PETALING JAYA: Online campaigning on TikTok and WhatsApp is shaping up to be the crucial battleground for politicians across the divide to influence young votes ahead of the polling day on Nov 19.
In addition to posting on Facebook, Twitter, and even blogs, politicians are using short videos on social media sites like TikTok and WhatsApp to reach the almost 1.4 million 18 to 20-year-olds who will be voting for the first time.
Political and social media analyst Prof Sara Chinnasamy said the “Internet election” has made waves in the country since 2008, but this time TikTok and WhatsApp would take centrestage.
“All political parties use short videos and simple explanations on social media to manage their election campaigns,” she said.
She added that social media is a culture now among the youths today, and if the political parties did not embrace this, they would be left out and not be able to promote policies, campaign materials and their manifestos.
Sara said there are many fencesitters among the younger Malaysian voters, and they are from rural areas. Social media is the best way to reach out to and embrace them.
Sara said the Internet election phenomenon is not new to Malaysia, as the 2008 general election saw politicians rely heavily on the online medium.
“The 2013 election was known as the social media polls because every platform was used to disseminate information, and in 2018, it was known as the Facebook general election.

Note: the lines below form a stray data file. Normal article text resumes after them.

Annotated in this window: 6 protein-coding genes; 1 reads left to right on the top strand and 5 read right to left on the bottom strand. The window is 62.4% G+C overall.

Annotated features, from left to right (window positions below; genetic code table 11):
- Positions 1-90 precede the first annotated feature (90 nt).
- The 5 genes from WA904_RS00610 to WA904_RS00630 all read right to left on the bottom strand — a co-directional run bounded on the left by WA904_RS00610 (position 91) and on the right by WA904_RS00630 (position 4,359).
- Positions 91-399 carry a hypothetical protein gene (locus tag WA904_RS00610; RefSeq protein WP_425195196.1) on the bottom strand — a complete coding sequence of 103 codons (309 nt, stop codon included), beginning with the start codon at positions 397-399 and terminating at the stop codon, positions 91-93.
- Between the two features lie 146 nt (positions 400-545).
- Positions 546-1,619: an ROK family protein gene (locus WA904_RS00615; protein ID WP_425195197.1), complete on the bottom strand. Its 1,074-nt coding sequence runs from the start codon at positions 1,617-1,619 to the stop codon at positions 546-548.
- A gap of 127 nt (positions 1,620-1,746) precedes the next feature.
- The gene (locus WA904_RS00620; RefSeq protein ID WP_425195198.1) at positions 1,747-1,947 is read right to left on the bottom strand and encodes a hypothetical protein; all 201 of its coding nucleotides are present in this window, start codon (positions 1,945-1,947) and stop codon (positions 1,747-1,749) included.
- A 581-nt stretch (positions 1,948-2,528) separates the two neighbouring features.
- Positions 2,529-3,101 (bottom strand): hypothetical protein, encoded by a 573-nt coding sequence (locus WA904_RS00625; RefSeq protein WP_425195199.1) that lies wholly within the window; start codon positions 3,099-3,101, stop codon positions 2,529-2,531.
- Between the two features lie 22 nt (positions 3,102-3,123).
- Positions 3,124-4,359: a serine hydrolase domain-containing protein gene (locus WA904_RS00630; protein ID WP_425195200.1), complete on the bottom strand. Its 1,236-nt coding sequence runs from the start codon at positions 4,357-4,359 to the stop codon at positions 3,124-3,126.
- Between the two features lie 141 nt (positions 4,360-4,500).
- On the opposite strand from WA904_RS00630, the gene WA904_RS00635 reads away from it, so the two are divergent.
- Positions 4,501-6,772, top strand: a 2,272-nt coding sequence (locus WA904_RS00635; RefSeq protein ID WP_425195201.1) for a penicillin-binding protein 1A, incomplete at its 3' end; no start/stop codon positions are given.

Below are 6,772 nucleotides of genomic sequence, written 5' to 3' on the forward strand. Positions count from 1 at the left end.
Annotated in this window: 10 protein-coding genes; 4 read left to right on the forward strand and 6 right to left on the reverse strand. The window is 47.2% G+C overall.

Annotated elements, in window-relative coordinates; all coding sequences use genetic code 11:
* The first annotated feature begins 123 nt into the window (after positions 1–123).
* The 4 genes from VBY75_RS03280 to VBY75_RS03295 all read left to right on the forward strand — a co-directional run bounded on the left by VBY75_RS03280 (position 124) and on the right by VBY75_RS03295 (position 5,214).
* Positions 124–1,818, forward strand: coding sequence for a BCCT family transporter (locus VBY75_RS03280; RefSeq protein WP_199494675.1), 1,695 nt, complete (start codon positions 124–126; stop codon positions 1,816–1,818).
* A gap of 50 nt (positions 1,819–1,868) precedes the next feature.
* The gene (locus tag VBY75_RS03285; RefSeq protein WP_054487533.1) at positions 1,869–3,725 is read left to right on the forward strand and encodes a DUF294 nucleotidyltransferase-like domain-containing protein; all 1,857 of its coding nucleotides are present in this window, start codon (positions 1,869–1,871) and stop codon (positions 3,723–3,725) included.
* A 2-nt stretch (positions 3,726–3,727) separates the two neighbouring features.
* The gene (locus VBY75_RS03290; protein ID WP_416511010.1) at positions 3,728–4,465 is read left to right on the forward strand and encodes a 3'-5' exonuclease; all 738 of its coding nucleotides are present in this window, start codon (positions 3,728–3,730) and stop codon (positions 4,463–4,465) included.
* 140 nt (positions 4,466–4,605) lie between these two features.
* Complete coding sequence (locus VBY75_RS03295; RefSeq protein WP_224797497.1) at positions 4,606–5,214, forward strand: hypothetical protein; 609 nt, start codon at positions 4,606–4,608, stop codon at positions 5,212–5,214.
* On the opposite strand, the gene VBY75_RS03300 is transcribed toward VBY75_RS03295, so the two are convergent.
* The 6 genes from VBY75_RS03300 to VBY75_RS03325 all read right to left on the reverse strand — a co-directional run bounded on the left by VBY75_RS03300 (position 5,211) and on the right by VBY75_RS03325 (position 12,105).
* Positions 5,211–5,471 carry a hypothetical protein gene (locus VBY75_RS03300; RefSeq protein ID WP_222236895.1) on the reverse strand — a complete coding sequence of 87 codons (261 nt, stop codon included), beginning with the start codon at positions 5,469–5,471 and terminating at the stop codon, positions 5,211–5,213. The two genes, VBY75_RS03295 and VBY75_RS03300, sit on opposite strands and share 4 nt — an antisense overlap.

“This year, TikTok has become popular across all age groups, and the medium promoting its content is WhatsApp,” added Sara.
Sara said TikTok was heavily used during the German, Colombian, the Philippines and US elections.
In the run-up to the 15th General Election, Sara said Tiktok is shaping up to be a major incubator for unfounded and misleading statements peddled in local politics.
“With a huge platform reach, short videos, as well as powerful and complex algorithms, it can be a challenge to curb inaccurate claims,” said Sara.
Sara urged politicians to use healthy and ethical content based on facts and figures to generate a good perception among voters.
“This will increase voters’ confidence towards all politicians and parties,” she said.
Taking heed from the 2018 general election, Sara said political parties shouldn’t use social media platforms to spread “political hate content”.
She said the negative campaigns could create distrust among voters in the national political system, leading to a rise in fencesitter voters and those who decided not to cast their ballot.
“The dissemination of information must be ethical because voter maturity has been tested since the 2013 general election.”
Political pundit Dr Tunku Mohar Tunku Mohd Mokhtar of the International Islamic University Malaysia (IIUM), said it is important for political parties to have the correct social media strategies to mobilise support.
“In the 14th General Election, we saw how social media helped mobilise support for political parties. This is because most voters have mobile phones and can easily access social media,” she said.
Universiti Sains Malaysia senior lecturer Dr Azmil Mohd Tayeb said almost no party or candidate could win if they did not have an active social media presence.
Candidates and parties can use social media to fire up their bases and maybe on the fence voters to support them,” he said.
As the Nov 19 polling day approaches, candidates who at one time did not seem to be social media savvy are now beginning to post videos of their work actively on TikTok and Facebook.
Some leaders are using music, videos and hashtags to make their content more noticeable among Malaysians, while others are actively engaging in online conversations and comments with their followers and detractors.
This is the final part of a three-day coverage on more than a million young voters in the electoral role where The Star attempts to decode the youth psyche on national politics.